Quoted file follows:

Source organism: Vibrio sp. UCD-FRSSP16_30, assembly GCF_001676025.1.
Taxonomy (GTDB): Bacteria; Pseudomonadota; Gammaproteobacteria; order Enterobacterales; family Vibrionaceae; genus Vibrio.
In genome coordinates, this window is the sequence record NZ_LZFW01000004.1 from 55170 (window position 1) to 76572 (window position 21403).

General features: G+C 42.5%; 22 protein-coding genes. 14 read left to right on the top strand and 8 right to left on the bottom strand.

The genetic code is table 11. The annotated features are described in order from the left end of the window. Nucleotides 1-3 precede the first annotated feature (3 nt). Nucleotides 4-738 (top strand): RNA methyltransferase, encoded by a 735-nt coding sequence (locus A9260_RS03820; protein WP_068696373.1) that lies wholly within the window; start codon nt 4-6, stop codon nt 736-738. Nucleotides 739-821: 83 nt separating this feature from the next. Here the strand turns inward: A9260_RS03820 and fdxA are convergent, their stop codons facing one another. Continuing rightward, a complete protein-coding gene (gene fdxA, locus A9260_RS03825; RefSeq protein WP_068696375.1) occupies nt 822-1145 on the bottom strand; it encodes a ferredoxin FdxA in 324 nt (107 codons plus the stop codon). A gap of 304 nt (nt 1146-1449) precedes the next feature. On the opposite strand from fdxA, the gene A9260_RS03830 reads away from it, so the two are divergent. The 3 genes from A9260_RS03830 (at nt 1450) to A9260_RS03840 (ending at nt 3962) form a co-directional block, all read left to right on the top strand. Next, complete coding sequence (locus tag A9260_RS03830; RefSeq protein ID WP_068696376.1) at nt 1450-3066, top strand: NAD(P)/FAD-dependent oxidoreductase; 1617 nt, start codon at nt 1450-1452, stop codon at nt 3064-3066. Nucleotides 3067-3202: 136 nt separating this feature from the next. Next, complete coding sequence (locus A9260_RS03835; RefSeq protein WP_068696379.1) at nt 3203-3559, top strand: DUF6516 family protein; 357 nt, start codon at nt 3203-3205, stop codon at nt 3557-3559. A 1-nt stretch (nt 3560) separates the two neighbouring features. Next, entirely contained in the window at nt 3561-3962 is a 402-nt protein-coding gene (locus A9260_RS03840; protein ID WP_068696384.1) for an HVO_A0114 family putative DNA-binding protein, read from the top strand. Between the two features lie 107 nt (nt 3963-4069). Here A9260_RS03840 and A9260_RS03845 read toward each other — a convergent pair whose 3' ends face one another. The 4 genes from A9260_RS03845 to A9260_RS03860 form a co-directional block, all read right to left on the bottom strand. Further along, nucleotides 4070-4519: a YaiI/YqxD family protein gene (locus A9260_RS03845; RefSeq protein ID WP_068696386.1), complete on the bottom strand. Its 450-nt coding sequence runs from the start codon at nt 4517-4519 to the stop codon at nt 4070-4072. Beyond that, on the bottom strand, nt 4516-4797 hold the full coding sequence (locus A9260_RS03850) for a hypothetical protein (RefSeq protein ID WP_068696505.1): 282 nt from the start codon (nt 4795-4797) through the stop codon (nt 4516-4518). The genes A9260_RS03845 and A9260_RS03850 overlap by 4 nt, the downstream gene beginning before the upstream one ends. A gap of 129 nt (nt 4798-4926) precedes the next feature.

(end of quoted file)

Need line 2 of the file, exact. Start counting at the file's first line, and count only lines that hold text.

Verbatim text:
Taxonomy (GTDB): Bacteria; Pseudomonadota; Gammaproteobacteria; order Enterobacterales; family Vibrionaceae; genus Vibrio.